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Weekly Wrap: Market Records as Fed Signals Hike

Minutes from the Fed's meeting show possible interest-rate action "fairly soon." Plus, Kraft Heinz ends bid for Unilever, and Wal-Mart takes aim at Amazon.

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Jeremy Glaser: Stocks hit new records as the Fed gets ready to hike. Kraft walks away from Unilever, and Wal-Mart looks to fight back against Amazon. This time on the Morningstar Weekly Wrap.

Fed minutes released this week showed that the central bank is prepared to lift rates "fairly soon," potentially as early as the March meeting. The market still thinks a March increase is unlikely; the futures market currently has the odds at about 1 in 5. But amid signs of higher inflationary pressures more rate hikes in 2017 seem in the cards.

However the prospect of higher rates hasn't dented stock market enthusiasm as major indexes hit new records this week. Hopes for fiscal stimulus, lower tax rates, and regulatory reform keep driving prices higher.

Kraft Heinz's short-lived bid for Unilever ended last weekend as the prospects of having to raise the offer price and concerns over integrating corporate cultures weighed. But analyst Erin Lash doesn't think this is the end of Kraft Heinz's desire to consolidate the industry. 3G Capital Management, which is the majority shareholder of the firm, is known for its aggressive cost-cutting, but they are likely reaching the limit of how much they can cut from Kraft Heinz. This means they are going to be looking for other targets that have excess costs that they can squeeze out.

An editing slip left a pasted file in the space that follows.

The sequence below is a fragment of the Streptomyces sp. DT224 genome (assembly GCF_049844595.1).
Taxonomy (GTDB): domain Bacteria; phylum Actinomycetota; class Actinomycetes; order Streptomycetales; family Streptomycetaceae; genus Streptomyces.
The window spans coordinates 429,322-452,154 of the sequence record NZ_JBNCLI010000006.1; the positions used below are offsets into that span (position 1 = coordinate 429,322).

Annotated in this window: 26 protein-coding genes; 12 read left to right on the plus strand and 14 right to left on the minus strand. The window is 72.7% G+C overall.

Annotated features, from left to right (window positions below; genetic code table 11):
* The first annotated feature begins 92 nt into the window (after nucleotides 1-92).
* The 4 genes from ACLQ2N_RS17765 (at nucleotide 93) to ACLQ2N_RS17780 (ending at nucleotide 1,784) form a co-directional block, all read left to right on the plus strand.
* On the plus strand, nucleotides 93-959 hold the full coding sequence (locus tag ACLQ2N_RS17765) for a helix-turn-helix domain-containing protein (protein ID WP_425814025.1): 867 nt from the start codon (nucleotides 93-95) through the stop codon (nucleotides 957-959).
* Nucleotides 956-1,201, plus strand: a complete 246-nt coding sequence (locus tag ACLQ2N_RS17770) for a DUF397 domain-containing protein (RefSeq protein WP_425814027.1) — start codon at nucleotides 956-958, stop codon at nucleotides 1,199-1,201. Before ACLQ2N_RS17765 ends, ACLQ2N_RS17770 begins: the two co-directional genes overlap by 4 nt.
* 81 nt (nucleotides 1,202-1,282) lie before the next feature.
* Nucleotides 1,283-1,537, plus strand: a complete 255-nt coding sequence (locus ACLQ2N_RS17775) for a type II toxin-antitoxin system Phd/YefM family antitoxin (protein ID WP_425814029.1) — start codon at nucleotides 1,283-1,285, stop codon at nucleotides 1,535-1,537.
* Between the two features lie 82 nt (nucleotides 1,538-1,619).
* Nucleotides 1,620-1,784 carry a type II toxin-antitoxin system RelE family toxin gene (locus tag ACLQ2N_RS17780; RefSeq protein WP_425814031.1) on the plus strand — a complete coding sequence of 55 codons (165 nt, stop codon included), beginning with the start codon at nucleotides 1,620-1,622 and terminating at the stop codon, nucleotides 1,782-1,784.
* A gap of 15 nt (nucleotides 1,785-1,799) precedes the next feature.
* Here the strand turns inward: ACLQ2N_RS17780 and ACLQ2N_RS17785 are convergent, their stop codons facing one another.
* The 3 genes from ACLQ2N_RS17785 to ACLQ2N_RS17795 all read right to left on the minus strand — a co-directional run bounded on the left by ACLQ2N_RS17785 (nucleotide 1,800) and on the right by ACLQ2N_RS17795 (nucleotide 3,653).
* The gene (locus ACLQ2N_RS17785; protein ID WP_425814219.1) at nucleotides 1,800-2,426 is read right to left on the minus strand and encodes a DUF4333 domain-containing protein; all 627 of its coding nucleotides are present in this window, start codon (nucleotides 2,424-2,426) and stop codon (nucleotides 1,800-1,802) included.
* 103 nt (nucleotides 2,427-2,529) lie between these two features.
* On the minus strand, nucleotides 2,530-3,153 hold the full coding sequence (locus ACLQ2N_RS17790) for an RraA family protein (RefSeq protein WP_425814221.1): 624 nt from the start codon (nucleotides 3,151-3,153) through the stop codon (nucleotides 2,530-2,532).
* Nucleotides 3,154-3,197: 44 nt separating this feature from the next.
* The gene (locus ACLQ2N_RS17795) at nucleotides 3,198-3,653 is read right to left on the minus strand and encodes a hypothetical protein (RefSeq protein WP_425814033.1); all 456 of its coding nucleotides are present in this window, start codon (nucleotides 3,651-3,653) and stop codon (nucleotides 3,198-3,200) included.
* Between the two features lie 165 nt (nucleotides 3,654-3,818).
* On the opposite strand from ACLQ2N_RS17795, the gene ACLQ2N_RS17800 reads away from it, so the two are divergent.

Wal-Mart reported another quarter of same-store sales gains in the U.S., with comps rising 1.8% in the fourth quarter. Analyst John Brick points out that these numbers look even better when accounting for the headwind of food-price deflation. Profitability slipped in the quarter as management continues to make big investments in e-commerce and wages to better compete against Amazon. We believe these investments will eventually bear fruit and see the shares as undervalued today.

And in case you missed it, on Morningstar.com this week, Christine Benz looked at the best ways for smaller investors to get advice. 

Jeremy Glaser does not own (actual or beneficial) shares in any of the securities mentioned above. Find out about Morningstar’s editorial policies.